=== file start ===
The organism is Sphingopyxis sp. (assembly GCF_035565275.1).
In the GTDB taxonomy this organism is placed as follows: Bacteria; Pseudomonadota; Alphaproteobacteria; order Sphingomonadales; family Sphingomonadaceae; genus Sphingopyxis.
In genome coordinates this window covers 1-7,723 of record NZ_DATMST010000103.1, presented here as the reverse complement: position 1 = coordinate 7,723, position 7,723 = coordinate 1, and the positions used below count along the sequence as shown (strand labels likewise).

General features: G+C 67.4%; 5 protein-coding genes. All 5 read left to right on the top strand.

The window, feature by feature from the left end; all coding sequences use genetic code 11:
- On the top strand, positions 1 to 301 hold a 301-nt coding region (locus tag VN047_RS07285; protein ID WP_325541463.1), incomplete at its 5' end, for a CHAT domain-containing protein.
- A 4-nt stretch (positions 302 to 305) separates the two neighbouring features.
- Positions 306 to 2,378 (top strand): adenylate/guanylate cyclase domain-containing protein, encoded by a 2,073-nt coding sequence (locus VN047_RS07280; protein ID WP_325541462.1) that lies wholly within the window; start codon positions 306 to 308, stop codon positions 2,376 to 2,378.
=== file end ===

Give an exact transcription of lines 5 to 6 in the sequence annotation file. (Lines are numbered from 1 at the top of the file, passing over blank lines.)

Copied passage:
The window, feature by feature from the left end; all coding sequences use genetic code 11:
- On the top strand, positions 1 to 301 hold a 301-nt coding region (locus tag VN047_RS07285; protein ID WP_325541463.1), incomplete at its 5' end, for a CHAT domain-containing protein.